As all good public relations tradesmen, Edelman President & CEO, Richard Edelman, and Edelman blogger extraordinaire, Steve Rubel, are known for their loquacious and piquant prose. Edelman’s public blog prose on the “Working Families for Wal-Mart” affair (see “Golden age of PR?”), however, is strikingly sparse and unfulfilling.
Richard Edelman’s “A Commitment”:
For the past several days, I have been listening to the blogging community discuss the cross-country tour that Edelman designed for Working Families for Wal-Mart.
I want to acknowledge our error in failing to be transparent about the identity of the two bloggers from the outset. This is 100% our responsibility and our error; not the client's.
Let me reiterate our support for the WOMMA guidelines on transparency, which we helped to write. Our commitment is to openness and engagement because trust is not negotiable and we are working to be sure that commitment is delivered in all our programs.
Edelman’s blog post committing to transparency is not 100% transparent and raises questions while attempting to provide answers:
What are the specific WOMMA guidelines on transparency that will be supported?
How is Edelman specifically “working” to be sure that “openness and engagement” is “delivered” in all their programs?
How does Edelman define “openness and engagement”?
Steve Rubel’s “On Edelman and Wal-Mart”:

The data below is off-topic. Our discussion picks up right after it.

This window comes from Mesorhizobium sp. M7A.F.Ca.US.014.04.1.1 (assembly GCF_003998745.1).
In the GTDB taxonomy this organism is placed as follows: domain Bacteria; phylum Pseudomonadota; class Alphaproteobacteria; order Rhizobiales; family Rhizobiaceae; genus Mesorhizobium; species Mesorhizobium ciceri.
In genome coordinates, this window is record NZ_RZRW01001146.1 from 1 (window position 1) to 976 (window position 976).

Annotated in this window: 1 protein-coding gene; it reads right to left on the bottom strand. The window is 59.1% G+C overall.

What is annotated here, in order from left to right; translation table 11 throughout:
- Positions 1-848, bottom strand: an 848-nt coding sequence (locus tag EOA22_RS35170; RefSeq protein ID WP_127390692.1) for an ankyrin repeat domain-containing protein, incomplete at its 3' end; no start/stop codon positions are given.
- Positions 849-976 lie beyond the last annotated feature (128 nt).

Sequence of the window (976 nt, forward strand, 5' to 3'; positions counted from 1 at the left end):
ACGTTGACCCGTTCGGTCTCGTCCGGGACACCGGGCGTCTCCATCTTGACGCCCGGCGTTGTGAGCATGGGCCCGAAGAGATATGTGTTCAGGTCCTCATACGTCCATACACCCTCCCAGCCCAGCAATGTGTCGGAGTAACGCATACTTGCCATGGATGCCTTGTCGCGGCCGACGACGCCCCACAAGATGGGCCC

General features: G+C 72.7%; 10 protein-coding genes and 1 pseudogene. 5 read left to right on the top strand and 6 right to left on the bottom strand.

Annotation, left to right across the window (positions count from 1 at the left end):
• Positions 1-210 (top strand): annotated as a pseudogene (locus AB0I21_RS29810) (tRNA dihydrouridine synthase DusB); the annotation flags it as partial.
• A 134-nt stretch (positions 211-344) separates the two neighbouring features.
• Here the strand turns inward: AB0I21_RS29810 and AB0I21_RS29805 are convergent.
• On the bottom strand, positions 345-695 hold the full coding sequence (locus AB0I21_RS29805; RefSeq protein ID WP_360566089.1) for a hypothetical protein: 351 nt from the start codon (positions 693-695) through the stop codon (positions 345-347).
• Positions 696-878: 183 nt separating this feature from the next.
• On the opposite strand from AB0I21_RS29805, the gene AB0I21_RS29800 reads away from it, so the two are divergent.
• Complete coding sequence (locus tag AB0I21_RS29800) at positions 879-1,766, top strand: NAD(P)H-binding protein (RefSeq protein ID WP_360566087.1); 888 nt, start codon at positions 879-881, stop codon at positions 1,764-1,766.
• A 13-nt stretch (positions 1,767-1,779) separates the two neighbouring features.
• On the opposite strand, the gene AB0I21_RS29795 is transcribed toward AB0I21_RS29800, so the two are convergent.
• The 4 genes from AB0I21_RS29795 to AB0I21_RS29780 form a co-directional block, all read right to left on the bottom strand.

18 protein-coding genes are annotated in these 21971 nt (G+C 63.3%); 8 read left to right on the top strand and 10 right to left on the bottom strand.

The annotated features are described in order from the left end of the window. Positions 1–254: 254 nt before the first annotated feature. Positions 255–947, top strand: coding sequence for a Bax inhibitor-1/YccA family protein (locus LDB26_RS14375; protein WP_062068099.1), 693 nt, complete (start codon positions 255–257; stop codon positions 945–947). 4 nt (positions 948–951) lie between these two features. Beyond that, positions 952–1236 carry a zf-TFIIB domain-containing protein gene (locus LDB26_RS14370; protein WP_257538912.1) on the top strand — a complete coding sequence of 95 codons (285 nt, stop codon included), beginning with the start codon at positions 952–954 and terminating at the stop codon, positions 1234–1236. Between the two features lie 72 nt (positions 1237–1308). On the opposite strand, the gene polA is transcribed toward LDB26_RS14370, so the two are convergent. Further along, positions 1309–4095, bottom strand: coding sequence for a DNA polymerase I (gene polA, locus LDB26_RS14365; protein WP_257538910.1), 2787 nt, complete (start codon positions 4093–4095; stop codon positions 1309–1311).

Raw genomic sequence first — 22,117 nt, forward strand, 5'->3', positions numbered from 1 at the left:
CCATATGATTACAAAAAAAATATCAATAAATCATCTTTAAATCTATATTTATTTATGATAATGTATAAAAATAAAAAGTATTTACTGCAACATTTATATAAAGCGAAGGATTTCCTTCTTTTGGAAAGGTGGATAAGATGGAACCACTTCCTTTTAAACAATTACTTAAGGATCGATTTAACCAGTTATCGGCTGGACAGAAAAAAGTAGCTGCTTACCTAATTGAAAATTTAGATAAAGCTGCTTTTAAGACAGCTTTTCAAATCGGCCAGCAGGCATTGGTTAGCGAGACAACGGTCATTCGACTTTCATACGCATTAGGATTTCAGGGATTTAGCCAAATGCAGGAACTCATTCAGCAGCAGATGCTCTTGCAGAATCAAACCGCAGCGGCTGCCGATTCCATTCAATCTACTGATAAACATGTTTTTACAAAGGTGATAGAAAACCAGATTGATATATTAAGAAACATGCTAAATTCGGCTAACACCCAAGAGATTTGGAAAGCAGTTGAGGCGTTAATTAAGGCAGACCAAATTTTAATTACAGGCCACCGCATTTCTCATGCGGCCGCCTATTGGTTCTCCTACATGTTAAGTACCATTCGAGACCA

As many of you know, over the past few days the blog community has been actively discussing the Working Families for Wal-Mart blog. As my CEO Richard Edelman explains on his blog, our firm failed to be completely transparent. I am sorry I could not speak about this sooner. I had no personal role in this project. There is a process in place that I had to let proceed through its course. This is why it took some time. Like Richard says, we are committed to the WOMMA guidelines on transparency.
Rubel apologizes for not speaking “about this” sooner, but does not speak “about this” in any meaningful way at present; Rubel simply cites Edelman’s non-transparent apology for non-transparency and disassociates himself from the matter.
Did Edelman call on its own Crisis & Issues Management practice to assist in
handling its own PR crisis? The practice touts:
Leading corporations around the United States and around the world look to Edelman’s Crisis & Issues Management practice for counsel and 24/7 support in times of crisis to effectively address critical business issues. Whether it’s an internal program affecting employees or an external effort to protect or defend a company’s reputation, Edelman brings a strong strategic perspective founded on international experience, understanding and insight.Has Edelman Global Crisis & Issues Management practice counseled its own parent?
Headquartered in London, Chicago and Hong Kong, Edelman’s Global Crisis & Issues Management practice helps organizations anticipate, assess, respond to and manage an array of complex situations ranging from litigation to product recalls to environmental. Edelman has counseled Fortune 500 corporations, mid-sized companies and not-for-profit organizations on how to respond to a range of communications and business challenges.